- How much will refinancing cost? The process will likely cost you a percentage of the amount you borrow. Remember the application and appraisal fees when you bought your home? They apply here too. Another thing to consider: If your home interest payment is a tax deduction, a decrease in your interest amount could lower that deduction.
- How much longer will you be in the home? If you’re not planning to stay in your current home very long, and therefore won’t need to pay off the mortgage, refinancing shouldn’t be your top priority. Spending the time and money on that process won’t pay off like it would if you stay in your home for another 10 years or more.
Are you ready to refinance? Do you have specific questions about your situation? Reach out today.
If you’ve got a mortgage, you probably want to pay it off sooner rather than later. But how do you do that when you’re busy just getting by? More importantly, how do you do it while also saving for the future?
It takes the right planning, tools and mindset. But paying off your loan and saving for retirement at the same time is an attainable goal. Start with these steps:
1. Use windfalls strategically. Are you expecting a bonus or a big tax refund? Don’t spend it all on new clothes or a fancy vacation. Instead, use that windfall to get one step closer to your goals. Put at least some of the money in a high-interest savings account, or use it to make an extra mortgage payment.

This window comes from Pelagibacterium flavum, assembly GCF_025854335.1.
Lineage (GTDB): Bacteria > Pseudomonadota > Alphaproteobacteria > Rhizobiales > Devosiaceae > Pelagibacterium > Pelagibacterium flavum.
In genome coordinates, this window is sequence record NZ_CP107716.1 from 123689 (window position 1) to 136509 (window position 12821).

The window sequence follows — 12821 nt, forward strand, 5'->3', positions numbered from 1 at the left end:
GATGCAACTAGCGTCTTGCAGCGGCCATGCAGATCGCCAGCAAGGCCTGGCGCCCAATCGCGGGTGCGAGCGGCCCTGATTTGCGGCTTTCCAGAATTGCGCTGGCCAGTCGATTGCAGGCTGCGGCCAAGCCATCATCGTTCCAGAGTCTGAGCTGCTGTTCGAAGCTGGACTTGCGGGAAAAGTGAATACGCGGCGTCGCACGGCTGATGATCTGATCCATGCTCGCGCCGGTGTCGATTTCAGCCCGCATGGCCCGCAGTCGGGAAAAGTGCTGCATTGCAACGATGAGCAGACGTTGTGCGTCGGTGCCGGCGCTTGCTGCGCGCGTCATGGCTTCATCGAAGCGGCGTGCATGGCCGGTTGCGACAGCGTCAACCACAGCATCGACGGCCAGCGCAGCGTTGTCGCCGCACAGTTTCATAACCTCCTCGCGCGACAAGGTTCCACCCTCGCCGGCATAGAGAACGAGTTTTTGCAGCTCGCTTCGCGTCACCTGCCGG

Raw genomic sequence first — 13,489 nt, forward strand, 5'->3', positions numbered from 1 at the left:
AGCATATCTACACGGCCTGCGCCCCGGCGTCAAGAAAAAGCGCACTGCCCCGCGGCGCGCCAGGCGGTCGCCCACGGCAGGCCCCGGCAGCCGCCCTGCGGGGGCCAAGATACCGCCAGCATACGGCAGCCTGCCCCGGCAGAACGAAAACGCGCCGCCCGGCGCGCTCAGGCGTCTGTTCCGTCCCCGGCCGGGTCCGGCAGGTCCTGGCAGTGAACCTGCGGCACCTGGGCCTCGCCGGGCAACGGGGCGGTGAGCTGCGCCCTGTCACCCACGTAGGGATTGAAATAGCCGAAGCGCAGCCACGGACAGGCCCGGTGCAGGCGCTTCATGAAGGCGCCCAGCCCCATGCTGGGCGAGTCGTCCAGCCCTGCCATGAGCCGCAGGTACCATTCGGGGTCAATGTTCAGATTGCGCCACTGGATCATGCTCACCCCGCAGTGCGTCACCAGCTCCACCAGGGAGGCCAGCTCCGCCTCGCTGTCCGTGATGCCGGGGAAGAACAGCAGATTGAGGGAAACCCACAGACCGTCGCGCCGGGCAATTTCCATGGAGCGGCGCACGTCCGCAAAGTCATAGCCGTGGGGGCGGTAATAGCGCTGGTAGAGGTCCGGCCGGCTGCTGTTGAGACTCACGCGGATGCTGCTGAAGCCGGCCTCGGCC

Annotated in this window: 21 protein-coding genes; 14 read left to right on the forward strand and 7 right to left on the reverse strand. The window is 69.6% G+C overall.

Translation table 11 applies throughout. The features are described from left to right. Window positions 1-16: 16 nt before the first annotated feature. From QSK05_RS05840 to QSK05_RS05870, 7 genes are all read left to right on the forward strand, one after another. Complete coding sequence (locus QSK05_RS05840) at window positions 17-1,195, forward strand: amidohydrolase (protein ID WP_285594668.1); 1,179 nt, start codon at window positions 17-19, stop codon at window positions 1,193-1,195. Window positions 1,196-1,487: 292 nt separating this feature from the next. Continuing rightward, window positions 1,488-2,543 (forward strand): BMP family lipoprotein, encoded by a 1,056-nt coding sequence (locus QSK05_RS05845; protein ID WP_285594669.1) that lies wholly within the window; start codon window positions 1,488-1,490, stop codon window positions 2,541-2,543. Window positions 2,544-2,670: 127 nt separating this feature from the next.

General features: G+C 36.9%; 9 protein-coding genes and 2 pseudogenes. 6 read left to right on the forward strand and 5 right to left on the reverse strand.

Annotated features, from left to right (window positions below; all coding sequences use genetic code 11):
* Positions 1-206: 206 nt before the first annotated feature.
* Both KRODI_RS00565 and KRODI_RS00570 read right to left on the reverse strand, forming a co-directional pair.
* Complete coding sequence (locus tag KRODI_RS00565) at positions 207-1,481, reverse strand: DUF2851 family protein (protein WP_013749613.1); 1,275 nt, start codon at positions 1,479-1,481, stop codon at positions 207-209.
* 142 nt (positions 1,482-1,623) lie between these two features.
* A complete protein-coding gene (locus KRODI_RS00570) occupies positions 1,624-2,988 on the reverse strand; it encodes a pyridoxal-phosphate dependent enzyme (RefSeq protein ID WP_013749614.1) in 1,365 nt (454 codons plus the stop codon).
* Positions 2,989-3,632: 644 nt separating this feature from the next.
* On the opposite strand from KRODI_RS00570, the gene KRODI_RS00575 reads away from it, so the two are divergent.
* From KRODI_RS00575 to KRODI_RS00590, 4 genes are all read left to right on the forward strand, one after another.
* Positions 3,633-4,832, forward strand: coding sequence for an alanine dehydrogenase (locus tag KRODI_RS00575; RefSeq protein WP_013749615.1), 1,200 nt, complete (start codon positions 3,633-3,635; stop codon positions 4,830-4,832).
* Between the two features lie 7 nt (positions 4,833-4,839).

2. Make realistic savings goals. Everyone would love to have millions in the bank, but that isn’t always possible. Instead of shooting for the stars, set realistic, incremental savings goals. That way you can reach them while still supporting your household.
3. Create a budget. Planning where your money goes ahead of time can be super useful. You should create an overall budget, mapping out how much to spend on items like entertainment and groceries. Again, make sure the budget is reasonable for your family’s needs.
4. Find helpful tools. You don’t have to go it alone. Money-saving tools and budgeting apps can help you cut costs and save more. Best of all, they’re conveniently available on your phone.
When it comes to saving and paying off debts, staying the course is crucial. And you might even be able to make it easier by refinancing your mortgage. Reach out today for more information.